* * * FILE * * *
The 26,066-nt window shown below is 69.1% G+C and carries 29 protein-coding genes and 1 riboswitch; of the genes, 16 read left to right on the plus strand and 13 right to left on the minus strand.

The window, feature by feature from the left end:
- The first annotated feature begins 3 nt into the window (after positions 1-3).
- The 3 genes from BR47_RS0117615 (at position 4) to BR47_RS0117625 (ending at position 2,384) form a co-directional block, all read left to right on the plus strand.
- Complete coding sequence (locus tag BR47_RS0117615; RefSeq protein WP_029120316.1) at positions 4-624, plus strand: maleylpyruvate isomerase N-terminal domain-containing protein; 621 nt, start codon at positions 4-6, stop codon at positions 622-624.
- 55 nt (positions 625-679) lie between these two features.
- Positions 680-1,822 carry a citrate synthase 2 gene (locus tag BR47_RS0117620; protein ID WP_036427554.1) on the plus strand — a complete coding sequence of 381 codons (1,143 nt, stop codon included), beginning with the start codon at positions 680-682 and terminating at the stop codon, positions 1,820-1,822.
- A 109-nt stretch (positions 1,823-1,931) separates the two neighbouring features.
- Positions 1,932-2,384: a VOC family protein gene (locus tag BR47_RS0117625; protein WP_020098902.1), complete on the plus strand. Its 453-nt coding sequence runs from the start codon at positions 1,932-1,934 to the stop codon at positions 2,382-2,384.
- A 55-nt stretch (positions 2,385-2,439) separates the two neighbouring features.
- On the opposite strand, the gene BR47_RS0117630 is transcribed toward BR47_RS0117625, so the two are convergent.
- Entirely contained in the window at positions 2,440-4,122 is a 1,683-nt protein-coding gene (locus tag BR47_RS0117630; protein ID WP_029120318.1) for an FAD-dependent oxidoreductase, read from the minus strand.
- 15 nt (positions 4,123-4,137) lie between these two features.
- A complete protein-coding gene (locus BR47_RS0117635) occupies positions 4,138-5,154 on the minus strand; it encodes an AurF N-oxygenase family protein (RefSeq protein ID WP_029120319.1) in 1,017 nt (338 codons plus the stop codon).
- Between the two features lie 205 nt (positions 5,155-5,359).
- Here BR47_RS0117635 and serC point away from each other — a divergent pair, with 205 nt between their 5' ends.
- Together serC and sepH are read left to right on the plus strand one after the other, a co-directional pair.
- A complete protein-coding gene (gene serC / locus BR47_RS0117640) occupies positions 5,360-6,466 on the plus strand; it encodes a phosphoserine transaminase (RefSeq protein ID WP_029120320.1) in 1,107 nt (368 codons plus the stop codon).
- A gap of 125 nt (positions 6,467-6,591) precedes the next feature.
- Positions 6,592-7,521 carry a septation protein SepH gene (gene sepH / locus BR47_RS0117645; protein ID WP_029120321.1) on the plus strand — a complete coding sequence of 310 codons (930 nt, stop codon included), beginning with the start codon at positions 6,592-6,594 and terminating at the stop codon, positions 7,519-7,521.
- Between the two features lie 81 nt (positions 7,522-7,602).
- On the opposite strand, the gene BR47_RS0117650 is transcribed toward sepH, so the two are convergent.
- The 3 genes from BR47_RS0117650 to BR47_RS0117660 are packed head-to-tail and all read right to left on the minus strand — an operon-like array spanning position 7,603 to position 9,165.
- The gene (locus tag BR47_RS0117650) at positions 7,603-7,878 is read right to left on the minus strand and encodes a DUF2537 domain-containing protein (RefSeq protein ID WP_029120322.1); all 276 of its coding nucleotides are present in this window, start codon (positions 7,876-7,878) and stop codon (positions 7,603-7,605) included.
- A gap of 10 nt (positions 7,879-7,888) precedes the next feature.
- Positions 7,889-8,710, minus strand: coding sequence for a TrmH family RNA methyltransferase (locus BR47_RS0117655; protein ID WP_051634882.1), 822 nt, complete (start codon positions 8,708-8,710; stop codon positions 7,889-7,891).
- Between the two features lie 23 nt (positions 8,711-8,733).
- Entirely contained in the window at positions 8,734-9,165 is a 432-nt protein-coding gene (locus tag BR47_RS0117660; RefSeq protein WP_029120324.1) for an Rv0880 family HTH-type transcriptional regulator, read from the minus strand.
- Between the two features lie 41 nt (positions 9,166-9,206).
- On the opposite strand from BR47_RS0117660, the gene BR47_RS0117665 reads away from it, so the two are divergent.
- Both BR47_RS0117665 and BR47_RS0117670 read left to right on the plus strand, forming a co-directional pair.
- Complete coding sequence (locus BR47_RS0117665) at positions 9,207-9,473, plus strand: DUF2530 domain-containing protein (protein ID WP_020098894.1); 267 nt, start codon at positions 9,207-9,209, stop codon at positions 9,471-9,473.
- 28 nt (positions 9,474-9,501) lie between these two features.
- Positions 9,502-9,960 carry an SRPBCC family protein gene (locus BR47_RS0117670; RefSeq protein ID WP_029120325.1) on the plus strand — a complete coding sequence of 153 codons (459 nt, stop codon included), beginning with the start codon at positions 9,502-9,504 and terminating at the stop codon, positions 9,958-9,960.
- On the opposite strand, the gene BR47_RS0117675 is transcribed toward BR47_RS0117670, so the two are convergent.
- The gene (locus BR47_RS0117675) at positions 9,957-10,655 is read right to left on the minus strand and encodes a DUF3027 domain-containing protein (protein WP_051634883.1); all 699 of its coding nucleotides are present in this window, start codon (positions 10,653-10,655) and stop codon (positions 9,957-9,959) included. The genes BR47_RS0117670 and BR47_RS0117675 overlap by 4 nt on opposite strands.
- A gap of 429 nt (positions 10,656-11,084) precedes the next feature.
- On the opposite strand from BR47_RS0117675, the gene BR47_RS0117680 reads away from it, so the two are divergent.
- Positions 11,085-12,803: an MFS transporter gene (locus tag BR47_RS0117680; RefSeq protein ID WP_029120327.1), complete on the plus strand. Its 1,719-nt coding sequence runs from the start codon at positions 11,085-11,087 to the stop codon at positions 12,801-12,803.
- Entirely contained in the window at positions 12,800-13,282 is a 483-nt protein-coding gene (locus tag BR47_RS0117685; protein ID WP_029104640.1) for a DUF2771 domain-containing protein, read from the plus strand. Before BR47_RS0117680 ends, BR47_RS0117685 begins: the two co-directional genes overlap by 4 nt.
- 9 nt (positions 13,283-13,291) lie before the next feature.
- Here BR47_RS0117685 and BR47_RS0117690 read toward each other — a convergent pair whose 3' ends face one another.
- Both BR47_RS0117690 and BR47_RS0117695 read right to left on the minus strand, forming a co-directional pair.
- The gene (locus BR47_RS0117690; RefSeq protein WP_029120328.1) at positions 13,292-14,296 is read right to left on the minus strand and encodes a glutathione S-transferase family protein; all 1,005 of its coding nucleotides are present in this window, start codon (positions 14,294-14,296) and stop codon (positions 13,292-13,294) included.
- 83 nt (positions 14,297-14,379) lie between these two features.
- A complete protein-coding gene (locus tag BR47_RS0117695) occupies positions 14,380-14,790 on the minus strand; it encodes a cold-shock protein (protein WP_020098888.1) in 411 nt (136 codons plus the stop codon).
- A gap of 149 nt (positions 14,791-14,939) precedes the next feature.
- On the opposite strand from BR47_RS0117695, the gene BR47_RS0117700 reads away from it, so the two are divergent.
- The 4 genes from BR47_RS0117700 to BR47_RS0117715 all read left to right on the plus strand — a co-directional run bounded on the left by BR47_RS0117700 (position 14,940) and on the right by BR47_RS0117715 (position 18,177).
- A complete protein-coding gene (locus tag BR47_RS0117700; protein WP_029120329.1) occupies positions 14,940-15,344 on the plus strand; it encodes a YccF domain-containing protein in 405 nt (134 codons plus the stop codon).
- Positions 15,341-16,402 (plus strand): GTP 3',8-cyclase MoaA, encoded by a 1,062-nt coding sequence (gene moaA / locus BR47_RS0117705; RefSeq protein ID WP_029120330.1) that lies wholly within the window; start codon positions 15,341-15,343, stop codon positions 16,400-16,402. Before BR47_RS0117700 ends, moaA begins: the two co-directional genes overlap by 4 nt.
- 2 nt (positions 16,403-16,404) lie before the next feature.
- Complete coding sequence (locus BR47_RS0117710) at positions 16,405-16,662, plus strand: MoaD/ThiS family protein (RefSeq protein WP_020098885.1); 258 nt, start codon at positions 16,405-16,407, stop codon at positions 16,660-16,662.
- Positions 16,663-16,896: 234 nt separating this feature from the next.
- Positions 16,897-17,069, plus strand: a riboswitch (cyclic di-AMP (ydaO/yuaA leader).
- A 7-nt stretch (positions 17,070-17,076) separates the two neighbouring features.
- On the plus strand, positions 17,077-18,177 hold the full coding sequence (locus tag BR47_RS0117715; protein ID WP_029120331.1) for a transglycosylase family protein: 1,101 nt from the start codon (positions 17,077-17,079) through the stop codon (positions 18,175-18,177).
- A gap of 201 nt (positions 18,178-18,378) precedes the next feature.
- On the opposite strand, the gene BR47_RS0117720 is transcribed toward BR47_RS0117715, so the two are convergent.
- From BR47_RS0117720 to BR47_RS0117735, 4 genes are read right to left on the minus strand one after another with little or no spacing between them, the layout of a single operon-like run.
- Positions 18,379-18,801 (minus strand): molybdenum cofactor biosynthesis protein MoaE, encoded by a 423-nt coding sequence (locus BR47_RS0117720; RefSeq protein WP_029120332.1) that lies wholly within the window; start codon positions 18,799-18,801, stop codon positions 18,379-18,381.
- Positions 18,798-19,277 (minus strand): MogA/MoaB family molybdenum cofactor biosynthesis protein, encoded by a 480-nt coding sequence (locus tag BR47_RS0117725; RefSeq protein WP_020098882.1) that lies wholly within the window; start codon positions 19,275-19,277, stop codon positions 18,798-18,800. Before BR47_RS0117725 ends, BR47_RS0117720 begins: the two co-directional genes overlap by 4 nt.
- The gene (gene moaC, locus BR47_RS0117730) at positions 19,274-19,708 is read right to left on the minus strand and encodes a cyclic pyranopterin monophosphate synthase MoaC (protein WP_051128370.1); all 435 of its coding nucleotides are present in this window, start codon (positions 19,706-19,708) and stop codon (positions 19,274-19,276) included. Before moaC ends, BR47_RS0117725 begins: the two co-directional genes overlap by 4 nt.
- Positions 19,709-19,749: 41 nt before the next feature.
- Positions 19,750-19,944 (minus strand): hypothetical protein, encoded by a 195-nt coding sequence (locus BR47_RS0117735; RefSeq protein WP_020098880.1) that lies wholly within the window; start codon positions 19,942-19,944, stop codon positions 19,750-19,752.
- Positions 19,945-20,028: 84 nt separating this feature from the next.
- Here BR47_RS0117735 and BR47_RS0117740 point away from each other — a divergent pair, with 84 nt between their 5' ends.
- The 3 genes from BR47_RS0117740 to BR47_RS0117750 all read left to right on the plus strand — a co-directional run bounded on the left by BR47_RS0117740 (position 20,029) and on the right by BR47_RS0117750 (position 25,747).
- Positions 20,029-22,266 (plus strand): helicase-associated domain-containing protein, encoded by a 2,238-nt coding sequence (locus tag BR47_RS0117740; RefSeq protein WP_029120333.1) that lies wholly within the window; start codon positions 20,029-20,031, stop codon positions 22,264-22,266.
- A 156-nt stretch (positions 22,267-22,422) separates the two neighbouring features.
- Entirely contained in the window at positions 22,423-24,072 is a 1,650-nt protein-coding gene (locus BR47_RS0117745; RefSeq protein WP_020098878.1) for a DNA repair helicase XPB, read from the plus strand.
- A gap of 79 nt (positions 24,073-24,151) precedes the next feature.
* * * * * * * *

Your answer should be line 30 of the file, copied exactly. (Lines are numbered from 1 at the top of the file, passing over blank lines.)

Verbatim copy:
- On the opposite strand from BR47_RS0117660, the gene BR47_RS0117665 reads away from it, so the two are divergent.